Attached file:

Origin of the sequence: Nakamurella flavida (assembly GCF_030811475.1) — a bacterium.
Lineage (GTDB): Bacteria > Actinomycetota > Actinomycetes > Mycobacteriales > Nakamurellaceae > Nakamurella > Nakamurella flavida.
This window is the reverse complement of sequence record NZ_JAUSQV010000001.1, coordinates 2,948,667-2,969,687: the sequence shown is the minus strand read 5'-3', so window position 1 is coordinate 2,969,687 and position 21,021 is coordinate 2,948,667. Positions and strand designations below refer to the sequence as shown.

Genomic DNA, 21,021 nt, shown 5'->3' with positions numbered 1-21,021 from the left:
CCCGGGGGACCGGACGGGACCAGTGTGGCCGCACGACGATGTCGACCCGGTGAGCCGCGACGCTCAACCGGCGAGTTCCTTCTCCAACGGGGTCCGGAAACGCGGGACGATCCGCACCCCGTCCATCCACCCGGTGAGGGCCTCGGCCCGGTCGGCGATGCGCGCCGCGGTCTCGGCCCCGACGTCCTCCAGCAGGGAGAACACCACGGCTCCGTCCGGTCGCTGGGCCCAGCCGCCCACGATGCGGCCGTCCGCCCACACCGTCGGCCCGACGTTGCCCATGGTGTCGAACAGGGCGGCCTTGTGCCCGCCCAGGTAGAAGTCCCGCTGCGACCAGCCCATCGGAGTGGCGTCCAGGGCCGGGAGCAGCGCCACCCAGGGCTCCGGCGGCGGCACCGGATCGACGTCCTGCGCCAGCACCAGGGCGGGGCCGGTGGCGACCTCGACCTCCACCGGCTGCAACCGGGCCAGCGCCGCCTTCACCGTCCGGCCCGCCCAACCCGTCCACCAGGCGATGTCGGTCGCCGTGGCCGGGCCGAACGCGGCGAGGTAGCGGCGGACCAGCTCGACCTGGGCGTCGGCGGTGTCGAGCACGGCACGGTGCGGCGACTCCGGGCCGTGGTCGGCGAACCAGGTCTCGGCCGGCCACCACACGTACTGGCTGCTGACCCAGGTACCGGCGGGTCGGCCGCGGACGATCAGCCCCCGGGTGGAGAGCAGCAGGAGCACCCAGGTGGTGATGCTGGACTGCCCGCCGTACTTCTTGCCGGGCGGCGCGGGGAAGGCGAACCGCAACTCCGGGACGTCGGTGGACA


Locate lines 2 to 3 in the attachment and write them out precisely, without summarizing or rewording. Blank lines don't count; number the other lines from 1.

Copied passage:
Lineage (GTDB): Bacteria > Actinomycetota > Actinomycetes > Mycobacteriales > Nakamurellaceae > Nakamurella > Nakamurella flavida.
This window is the reverse complement of sequence record NZ_JAUSQV010000001.1, coordinates 2,948,667-2,969,687: the sequence shown is the minus strand read 5'-3', so window position 1 is coordinate 2,969,687 and position 21,021 is coordinate 2,948,667. Positions and strand designations below refer to the sequence as shown.